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VIPs, researchers, and business and opinion leaders share their take on news items or key issues about digital transformation or energy transition.

Too often used as a slogan, innovation must return to its original purpose – value creation – so that it acts as a catalyst for growth for our business units.  

Based on a unique organisational structure, VINCI Energies is a group with revenue of approximately €14 billion and operations in 50-plus countries. We are a network of over 1,800 human-sized, agile business units, firmly rooted in their regions and markets. 

 There’s a certain paradox when it comes to innovation. On the one hand, everyone agrees that innovation is more vital than ever: not innovating means dying in the short to medium term, no longer being competitive or able to stand out from the pack. But on the other hand, innovation strategies in businesses are revealing many limitations – innovation used as a slogan devoid of content or meaning, innovation for innovation’s sake, cut off from reality – which can lead to disillusionment.   

 To solve this paradox, VINCI Energies has built its innovation strategy around three convictions: 

  1. For every innovation there must be a use case benefit; 
  2. Innovation must be meaningful, it must meet an objective; 
  3. Innovation is everyone’s business, it starts in the field. 

 Innovation that is tied to use case benefits 

As far as innovation is concerned, the market is at least as important as technology. An innovative idea in itself has little value. It’s about having the right idea, at the right time, for the right use case and the right market.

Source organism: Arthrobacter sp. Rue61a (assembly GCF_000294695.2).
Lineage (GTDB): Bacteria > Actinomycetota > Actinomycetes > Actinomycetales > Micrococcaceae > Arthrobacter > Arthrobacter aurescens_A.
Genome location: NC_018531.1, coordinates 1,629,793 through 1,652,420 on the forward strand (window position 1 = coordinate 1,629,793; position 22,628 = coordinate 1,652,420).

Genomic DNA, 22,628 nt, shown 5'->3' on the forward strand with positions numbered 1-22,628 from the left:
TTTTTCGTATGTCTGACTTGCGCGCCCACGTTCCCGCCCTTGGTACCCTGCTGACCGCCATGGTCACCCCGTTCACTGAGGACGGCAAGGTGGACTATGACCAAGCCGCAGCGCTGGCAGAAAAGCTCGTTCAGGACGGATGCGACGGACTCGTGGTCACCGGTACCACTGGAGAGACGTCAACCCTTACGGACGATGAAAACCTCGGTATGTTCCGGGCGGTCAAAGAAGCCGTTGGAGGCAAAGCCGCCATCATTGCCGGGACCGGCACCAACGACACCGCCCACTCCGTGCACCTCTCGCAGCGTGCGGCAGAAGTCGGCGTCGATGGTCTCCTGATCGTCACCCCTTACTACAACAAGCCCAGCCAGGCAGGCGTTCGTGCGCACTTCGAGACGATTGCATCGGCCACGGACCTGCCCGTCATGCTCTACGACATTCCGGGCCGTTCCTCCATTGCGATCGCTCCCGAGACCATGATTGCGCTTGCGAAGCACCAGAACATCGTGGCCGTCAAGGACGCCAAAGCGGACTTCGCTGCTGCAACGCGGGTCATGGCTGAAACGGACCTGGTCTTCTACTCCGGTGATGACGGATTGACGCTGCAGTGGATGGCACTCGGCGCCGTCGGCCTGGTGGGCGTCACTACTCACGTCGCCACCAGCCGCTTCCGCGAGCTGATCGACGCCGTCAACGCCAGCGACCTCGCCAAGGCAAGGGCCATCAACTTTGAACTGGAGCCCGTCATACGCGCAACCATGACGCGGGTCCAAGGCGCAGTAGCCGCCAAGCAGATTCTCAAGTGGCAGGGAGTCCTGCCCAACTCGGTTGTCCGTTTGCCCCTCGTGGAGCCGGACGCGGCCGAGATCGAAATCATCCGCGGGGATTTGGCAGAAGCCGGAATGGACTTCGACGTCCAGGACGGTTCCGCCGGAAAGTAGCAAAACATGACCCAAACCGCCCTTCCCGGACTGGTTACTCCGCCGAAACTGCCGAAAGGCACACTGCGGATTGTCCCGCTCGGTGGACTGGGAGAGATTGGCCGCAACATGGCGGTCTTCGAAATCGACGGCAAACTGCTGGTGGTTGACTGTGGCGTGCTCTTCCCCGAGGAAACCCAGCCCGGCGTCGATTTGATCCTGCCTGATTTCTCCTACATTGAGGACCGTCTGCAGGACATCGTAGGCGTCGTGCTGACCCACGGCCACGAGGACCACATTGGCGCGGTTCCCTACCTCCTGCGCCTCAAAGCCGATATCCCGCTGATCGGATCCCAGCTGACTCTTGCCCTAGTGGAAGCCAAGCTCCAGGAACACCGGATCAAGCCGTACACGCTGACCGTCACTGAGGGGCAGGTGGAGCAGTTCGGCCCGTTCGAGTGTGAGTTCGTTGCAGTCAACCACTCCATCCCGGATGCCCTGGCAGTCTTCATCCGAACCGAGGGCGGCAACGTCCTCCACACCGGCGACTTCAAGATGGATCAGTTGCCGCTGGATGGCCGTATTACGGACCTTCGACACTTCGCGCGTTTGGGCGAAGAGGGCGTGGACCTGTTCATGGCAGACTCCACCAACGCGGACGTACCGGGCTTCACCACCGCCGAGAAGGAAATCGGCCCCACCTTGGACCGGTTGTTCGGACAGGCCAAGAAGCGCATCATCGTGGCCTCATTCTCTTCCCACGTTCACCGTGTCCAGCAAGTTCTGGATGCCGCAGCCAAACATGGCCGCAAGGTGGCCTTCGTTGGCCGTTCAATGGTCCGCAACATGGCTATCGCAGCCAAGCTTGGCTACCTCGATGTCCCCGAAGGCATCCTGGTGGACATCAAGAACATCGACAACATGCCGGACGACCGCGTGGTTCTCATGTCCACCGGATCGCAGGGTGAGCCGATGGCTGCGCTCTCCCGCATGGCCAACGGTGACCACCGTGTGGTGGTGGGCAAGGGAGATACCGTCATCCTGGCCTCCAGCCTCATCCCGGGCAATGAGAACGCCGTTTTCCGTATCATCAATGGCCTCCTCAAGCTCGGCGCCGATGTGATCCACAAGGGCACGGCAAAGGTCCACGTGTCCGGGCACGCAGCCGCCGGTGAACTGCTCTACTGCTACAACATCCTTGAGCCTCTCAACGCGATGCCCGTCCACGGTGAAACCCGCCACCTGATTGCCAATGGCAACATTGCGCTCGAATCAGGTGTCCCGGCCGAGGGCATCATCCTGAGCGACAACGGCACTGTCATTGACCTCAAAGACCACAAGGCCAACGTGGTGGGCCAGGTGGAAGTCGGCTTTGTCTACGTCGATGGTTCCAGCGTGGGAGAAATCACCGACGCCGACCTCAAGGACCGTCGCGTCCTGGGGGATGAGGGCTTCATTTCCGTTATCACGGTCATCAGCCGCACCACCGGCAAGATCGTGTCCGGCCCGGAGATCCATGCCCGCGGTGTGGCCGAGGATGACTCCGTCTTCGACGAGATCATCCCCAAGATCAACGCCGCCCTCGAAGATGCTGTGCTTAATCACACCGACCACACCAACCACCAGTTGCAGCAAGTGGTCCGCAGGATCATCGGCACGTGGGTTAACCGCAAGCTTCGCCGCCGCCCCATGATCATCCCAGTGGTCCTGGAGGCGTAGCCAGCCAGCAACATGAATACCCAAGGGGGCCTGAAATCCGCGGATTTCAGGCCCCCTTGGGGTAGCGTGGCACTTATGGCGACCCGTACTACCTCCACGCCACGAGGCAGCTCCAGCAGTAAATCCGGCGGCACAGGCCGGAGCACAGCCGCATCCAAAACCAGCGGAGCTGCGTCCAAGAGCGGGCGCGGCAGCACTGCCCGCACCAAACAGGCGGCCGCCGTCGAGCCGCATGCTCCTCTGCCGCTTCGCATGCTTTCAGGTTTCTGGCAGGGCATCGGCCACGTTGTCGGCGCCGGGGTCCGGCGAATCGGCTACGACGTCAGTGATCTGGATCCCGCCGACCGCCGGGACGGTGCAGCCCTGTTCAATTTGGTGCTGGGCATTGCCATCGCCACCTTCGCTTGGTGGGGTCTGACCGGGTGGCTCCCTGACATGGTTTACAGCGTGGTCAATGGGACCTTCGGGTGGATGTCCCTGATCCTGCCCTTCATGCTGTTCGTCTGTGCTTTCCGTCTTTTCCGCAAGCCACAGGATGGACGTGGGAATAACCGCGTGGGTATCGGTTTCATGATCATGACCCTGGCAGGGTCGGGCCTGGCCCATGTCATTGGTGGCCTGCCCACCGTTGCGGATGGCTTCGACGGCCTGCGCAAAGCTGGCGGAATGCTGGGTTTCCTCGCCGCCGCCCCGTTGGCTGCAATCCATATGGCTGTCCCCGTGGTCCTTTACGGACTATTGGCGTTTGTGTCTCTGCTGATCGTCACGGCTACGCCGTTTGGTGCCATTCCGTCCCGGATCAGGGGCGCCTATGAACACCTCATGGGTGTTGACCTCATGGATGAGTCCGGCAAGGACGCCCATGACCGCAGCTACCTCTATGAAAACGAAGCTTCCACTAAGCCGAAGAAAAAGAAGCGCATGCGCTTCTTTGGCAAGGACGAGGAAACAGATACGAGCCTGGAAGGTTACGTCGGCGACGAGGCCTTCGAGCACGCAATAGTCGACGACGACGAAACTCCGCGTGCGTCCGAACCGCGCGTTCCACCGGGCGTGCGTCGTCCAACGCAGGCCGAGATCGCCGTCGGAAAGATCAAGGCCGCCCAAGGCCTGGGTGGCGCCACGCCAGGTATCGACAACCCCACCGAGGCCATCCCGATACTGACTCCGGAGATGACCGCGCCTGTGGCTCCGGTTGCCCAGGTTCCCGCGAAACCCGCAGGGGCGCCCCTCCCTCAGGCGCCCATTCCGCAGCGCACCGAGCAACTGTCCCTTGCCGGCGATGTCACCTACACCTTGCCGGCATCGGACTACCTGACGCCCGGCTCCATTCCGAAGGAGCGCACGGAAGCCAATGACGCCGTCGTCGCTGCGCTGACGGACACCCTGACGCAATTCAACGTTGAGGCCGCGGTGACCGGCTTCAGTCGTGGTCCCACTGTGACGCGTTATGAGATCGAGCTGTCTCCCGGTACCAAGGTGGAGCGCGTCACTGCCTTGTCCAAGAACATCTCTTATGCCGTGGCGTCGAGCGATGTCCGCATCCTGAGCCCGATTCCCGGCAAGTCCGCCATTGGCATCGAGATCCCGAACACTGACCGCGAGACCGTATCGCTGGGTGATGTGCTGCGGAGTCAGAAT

The value of innovations is increasingly linked to meaningful issues. 

Innovation is intrinsically linked to the notion of use. In order for an idea to become an innovation, clients have to buy it. And for them to buy it, they have to benefit from it, whether from its performance, its ease of use or whether they can promote it to their own end-client.   

 Clients will buy into the idea all the more readily if they’ve been involved its design (through an open innovation process), with the key to success probably being to take small steps and implement a collaborative test & learn approach before broader deployment. 

Innovation that has meaning 

An innovation is more likely to be successful if it supports a company’s wider goals. And in fact, its value is increasingly linked to meaningful issues (ethics, sustainable consumption, CSR). It’s clear that new carbon emission reduction goals set by businesses are unlocking creativity around innovation and giving a new lease of life to ideas which until now haven’t “passed muster” purely through the application of financial criteria.  

The value of innovations is increasingly linked to meaningful issues. 

Innovation that starts in the field 

In order to develop useful, tangible ideas that add value and meaning, innovation cannot be left solely to R&D and innovation units or laboratories. At VINCI Energies, innovation is driven by a unique and decentralised organisational structure of 1,800 business units, which deal on a daily basis with changes in their markets and in their clients’ needs. These business units all have innovation in their DNA and are constantly innovating in the field. 

 The various in-country VINCI Energies innovation teams along with company brands and of course the Innovation Department help business units make the most of this potential by:  

  • Giving them easy access to methods, processes and ecosystems (start-ups, partners, universities) to develop innovative ideas and translate them into projects; 
  • Stimulating thinking based on technical and competitive intelligence;
  • Fostering the sharing of good practices and circulating information;
  • Pooling and disseminating useful innovations to as many people as possible;
  • Promoting innovations outside the company. 


Philippe Conus, Innovation Director at VINCI Energies

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